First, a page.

Finally, Amendment No. 11 returns to the issue of foreign funds being used by a Northern Ireland party to meet the costs of a referendum campaign. I am aware that the noble Lord, Lord Mackay, continues to be unhappy about such a consequence of a Clause 70 order.
If, as we propose, an order is made under Clause 70 to exempt Northern Ireland parties from the restrictions on the acceptance of donations, that exemption will apply for all purposes. It is not, and never has been, our intention to allow Northern Ireland parties to accept foreign donations to meet their general running costs or to meet the cost of election campaigning, but not to meet the cost of a referendum campaign. On what possible grounds can such a distinction be made? There is simply no case for this amendment.
The noble Lord is perfectly entitled to argue that there should be no special provisions whatsoever for Northern Ireland. It is up to your Lordship's House to decide whether to accept the noble Lord's case or to accept the Government's and the Neill committee's case. If your Lordship's House comes down in favour of Clause 70, the case for Amendment No. 11 simply evaporates. The fact that a Northern Ireland party may use foreign donations to fund a referendum campaign raises no new issues.
At each stage of this Bill we have heard the arguments for and against Clause 70. Sadly, there has been no meeting of minds at least between these Benches and those of the Official Opposition. The time has come to decide once and for all whether this clause should stand part of the Bill. I put it to the House that there are compelling arguments for these special provisions and I therefore invite the House to reject these amendments.
Lord Mackay of Ardbrecknish: My Lords, perhaps I may comment on the Minister's reply in reverse order. On foreign funding for referendums, he seems to be quite happy that that should go ahead and he seems to accept, in fact almost suggests, that the Government deliberately set out to allow that. To take a narrow aspect, if the Scottish National Party ever arrives at the stage--I hope that it will not--of forcing a referendum on an independent Scotland, it seems to me that there would be no justification for saying, "No, you cannot have foreign money"; whereas in a referendum on the future of Northern Ireland, we could say to one side of that argument, "You can have foreign money". The position is totally without logic and--dare I say it?--totally without integrity.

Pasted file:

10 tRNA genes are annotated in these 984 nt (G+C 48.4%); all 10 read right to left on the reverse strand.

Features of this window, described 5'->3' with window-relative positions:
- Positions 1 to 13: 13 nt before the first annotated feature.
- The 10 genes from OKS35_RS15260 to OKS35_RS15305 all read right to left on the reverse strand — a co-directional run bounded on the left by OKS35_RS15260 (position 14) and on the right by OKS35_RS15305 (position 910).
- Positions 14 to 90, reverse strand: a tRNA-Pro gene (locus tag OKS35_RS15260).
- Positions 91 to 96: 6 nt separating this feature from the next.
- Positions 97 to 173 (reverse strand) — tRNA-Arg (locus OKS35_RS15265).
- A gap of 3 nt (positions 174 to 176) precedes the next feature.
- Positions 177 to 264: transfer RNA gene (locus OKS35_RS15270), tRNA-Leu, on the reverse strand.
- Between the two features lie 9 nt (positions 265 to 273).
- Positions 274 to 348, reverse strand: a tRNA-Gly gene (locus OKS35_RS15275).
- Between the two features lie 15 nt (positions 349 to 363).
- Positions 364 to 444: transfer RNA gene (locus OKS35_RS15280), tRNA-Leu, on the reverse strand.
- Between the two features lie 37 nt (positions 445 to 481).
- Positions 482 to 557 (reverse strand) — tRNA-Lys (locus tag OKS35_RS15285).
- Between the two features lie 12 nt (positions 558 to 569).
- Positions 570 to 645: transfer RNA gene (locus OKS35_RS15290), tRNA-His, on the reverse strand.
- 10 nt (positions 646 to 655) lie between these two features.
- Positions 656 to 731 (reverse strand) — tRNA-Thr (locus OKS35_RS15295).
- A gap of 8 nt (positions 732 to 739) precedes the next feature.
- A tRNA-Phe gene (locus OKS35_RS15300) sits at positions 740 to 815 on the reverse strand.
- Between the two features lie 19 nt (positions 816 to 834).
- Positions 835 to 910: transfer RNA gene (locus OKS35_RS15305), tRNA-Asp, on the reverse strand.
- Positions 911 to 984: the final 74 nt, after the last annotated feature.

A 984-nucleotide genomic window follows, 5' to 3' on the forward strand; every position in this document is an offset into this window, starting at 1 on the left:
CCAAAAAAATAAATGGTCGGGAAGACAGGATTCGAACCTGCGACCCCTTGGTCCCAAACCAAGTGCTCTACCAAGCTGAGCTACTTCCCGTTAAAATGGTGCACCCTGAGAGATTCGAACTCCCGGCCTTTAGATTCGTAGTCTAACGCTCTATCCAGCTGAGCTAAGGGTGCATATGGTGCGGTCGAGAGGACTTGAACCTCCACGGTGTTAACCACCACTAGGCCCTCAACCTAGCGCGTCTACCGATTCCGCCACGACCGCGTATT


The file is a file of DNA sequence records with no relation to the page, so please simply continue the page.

The third point, the limit of four years, is not the most important part of these amendments, but it seems to me that if the Government are to make progress on Northern Ireland and want to sweep away all these exemptions as soon as possible, which I understand is the Minister's position, they would be better reviewing the situation once every year rather than once every four years. However, that is the least important of the four amendments.
On the second point--essentially, of how we can check whether money that has come from a donor in the Republic has not originated in the United States--the same question could be asked in relation to Great Britain. How will we check that? The electoral commission will carry out some checking, as no doubt
However, I should have thought that, with all the co-operation we have with the Republic's government, it would not be too much to ask them to go a step further and help the electoral commission in any investigation it had to conduct in relation to a large donor in the South. I should have thought that that was a small price for the Republic of Ireland to pay in return for all that it has had from the United Kingdom Government over the past few years. So I do not believe the noble Lord made a case at all in that regard.
On the question of donations and keeping them confidential, perhaps if there had been a fourth stage of the Bill--thank goodness, there is not; that is one thing at least on which the Ministers agree with me--I might have knocked out the fact that we should tell the electoral commission and allow Northern Ireland parties not to report their donations of £5,000 to anyone. But it is an amazing proposition that we cannot trust the electoral commission with confidential information.
This has been a sad debate. I say to the noble Lord, Lord McNally, that I hope that his friends in the other place who voted with us on these issues in the Commons do not read in Hansard what he has said today. I do not believe the exaggerated nature of his speech, which was more or less that this would be a threat to the whole peace process, to be in the least bit justified. I noted what the noble Lord, Lord Dubs, said--that Sinn Fein should be allowed to seek to raise money for legitimate political purposes. I have no problem with that. But why, in reality, should they be the only people who are allowed to raise money for legitimate political purposes outside these islands? The Labour Party is not allowed to and I do not believe for a moment that anything the Labour Party raised would not be used legitimately.